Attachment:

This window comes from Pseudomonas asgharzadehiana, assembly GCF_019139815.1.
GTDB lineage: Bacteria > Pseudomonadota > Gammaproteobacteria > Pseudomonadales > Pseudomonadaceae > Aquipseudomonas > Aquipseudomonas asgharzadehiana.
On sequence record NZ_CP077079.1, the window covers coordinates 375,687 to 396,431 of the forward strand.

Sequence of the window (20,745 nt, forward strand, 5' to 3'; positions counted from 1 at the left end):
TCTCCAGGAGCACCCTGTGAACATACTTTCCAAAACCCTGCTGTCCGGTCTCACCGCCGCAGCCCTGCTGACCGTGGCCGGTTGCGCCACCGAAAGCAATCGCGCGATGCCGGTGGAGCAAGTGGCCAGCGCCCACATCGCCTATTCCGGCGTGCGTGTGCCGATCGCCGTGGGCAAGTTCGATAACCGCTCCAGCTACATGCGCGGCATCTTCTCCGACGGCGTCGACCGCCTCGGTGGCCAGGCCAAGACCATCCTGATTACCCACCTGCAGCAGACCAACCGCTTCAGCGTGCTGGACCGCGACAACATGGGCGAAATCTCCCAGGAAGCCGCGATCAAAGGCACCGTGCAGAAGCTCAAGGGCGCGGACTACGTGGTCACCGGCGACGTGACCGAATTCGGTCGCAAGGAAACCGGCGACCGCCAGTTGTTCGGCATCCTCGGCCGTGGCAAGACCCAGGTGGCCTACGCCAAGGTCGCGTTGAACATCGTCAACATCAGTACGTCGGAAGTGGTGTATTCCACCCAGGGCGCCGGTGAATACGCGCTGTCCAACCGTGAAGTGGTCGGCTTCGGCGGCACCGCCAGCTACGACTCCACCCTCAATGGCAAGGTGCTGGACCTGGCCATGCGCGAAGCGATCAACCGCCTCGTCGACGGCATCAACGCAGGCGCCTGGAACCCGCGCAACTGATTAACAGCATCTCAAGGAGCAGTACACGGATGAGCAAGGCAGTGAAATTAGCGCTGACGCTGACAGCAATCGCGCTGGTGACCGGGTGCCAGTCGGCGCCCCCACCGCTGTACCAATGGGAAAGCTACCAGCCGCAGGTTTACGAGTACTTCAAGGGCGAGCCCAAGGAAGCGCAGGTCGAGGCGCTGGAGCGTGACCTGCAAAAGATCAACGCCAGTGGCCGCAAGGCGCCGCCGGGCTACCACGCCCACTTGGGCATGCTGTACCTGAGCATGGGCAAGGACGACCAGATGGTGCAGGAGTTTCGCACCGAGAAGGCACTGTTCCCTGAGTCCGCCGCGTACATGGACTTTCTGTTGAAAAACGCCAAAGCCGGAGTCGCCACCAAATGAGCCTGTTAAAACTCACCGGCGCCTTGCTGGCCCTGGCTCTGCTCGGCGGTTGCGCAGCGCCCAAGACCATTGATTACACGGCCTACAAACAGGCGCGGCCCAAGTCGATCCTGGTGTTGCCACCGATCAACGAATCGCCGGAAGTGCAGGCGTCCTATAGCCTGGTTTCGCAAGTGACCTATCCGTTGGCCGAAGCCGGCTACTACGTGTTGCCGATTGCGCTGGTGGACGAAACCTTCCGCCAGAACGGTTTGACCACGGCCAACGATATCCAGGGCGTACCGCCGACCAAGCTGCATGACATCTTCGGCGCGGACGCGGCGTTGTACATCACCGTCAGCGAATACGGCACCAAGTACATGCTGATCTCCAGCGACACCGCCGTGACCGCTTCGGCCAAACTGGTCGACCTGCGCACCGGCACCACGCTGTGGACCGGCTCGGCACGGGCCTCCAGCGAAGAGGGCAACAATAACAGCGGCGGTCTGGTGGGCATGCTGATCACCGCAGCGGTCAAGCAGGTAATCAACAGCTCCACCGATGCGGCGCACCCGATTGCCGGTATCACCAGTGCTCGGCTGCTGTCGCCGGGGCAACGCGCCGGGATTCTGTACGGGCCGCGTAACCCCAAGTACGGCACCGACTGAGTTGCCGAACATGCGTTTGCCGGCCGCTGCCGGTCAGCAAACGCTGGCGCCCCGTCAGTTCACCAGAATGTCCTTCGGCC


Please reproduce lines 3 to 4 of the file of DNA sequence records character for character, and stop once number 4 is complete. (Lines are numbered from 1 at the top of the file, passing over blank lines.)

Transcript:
On sequence record NZ_CP077079.1, the window covers coordinates 375,687 to 396,431 of the forward strand.

Sequence of the window (20,745 nt, forward strand, 5' to 3'; positions counted from 1 at the left end):